"The farming community itself is aging, and without removing some of these barriers, you're going to see local food production just slowly trickle down," she says.
Doug CoombeConant Farm in Salem Township.
A newer player addressing just that issue is MIFarmlink. The program started as an initiative of Ottawa County government but has since expanded to serve the entire state. It links retiring farmers who want to sell land with newer farmers looking to get into farming or expand their holdings.

"We've begun to concentrate in Washtenaw County really just in the last year or so," says MIFarmLink Executive Director Jill Dohner. 

Helping farmers find land is a primary goal, but farm-linking is also a way for farmers to find resources, learn about best practices, network, and maybe even find mentorship, she says.
courtesy Jill DohnerMIFarmLink Executive Director Jill Dohner.
Dohner calls Becky Huttenga, the initiative's founder who still serves on the advisory board, the "grandmother of MIFarmLink."

As agriculture and economic resources coordinator for Ottawa County, Huttenga won a small grant in 2020 through a USDA farmers and ranchers development program to establish a county-wide farm-linking program.

Huttenga says Michigan has the second highest agricultural diversity in the U.S., and to stay a leader in that area, some kind of linking program was necessary. A few regional attempts at farm-linking have been tried in the past but are longer in operation. But farm-linking programs are robust in other states, so Huttenga says it "made a lot of sense" to set up a farm-linking platform in MIchigan.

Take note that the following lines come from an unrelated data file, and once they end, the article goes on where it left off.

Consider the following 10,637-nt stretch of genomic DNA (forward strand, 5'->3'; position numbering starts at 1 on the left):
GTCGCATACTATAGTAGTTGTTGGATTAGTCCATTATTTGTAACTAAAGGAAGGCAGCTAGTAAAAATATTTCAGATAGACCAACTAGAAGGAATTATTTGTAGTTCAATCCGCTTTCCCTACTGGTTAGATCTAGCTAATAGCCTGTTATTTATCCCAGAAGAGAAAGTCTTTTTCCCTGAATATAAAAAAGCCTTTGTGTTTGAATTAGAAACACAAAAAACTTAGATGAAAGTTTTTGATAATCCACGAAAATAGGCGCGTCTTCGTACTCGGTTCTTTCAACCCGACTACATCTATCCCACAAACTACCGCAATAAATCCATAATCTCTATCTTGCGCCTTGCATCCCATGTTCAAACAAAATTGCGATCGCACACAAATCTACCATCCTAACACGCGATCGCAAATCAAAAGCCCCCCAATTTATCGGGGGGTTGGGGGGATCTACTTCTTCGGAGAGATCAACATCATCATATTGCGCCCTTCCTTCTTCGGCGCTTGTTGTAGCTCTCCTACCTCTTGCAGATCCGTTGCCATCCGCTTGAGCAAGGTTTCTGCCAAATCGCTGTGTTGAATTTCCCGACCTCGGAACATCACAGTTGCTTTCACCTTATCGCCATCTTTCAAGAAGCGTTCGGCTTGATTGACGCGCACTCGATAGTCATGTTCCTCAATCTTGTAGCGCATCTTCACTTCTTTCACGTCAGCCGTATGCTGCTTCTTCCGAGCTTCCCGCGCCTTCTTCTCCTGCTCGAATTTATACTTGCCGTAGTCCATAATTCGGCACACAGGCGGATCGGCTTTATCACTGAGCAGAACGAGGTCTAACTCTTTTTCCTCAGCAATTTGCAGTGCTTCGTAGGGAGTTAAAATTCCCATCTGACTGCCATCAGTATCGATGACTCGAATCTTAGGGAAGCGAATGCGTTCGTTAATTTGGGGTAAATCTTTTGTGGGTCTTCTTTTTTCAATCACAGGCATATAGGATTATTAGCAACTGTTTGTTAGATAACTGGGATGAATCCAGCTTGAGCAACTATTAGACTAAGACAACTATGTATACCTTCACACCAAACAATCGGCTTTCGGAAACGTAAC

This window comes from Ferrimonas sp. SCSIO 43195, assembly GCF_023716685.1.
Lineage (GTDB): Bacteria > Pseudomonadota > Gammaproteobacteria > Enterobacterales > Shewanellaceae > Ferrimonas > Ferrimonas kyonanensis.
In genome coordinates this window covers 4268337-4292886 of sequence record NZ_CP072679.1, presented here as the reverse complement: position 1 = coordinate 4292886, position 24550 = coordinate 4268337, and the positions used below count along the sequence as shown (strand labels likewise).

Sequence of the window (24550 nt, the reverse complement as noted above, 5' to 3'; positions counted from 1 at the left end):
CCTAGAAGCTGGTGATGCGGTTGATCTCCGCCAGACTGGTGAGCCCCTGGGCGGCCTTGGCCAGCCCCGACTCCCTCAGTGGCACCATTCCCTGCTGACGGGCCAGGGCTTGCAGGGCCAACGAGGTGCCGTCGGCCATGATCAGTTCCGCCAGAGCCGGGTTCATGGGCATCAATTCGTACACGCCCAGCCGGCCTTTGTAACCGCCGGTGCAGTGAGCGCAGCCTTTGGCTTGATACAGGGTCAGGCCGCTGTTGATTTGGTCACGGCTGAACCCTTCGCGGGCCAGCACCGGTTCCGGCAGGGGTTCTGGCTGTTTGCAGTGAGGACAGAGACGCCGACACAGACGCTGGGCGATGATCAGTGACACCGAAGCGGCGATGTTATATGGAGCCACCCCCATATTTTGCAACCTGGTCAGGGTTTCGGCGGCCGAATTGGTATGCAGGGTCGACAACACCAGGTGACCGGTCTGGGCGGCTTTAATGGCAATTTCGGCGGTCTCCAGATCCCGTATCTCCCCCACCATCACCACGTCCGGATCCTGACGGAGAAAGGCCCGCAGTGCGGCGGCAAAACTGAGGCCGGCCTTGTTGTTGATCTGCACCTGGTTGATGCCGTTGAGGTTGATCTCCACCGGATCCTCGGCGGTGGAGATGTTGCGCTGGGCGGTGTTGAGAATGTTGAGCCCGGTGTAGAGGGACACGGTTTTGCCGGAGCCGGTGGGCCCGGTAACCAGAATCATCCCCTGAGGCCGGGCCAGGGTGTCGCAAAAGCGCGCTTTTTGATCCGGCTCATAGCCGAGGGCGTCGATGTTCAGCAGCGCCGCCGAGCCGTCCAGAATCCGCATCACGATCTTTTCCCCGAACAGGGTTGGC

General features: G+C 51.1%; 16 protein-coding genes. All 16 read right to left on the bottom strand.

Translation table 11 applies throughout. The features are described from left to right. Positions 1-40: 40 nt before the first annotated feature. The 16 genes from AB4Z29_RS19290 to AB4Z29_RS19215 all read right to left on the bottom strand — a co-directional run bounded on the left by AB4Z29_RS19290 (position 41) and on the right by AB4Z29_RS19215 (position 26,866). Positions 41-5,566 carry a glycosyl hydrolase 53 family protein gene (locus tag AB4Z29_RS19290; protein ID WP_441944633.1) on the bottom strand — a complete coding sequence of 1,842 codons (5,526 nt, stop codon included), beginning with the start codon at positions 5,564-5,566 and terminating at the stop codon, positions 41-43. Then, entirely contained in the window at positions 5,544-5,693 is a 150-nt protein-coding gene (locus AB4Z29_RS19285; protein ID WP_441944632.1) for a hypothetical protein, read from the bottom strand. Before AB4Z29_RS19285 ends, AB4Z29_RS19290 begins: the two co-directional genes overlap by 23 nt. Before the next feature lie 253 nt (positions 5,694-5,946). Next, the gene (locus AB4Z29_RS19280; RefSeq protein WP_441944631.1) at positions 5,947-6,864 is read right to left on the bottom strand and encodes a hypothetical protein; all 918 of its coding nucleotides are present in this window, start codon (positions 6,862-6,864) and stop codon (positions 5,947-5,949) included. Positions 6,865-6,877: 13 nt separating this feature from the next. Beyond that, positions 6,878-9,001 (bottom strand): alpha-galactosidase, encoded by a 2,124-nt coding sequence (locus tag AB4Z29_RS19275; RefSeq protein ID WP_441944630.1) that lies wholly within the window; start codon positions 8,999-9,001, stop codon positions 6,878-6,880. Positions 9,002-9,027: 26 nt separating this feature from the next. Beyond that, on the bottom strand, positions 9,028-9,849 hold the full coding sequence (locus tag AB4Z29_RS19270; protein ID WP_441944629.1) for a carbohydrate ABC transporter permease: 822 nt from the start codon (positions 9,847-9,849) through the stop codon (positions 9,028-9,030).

She says she's excited to see colleagues from Washtenaw County join the effort and expand the land offerings on the platform. She says doing this at a county or even regional level "is just not robust enough."

"We always knew we wanted to go statewide," she says.
Doug CoombeBeehives at Conant Farm in Salem Township.
Dohner says MIFarmLink is already more popular with farmers in Washtenaw County than in Ottawa County, where it originated. 

"We're excited to launch out of Ottawa to Washtenaw County," Huttenga says. "It gave it a shot in the arm, and it's starting to grow."

Sarah Rigg is a freelance writer and editor in Ypsilanti Township and the project manager of On the Ground Ypsilanti. She joined Concentrate as a news writer in early 2017 and is an occasional contributor to other Issue Media Group publications. You may reach her at

All photos by Doug Coombe.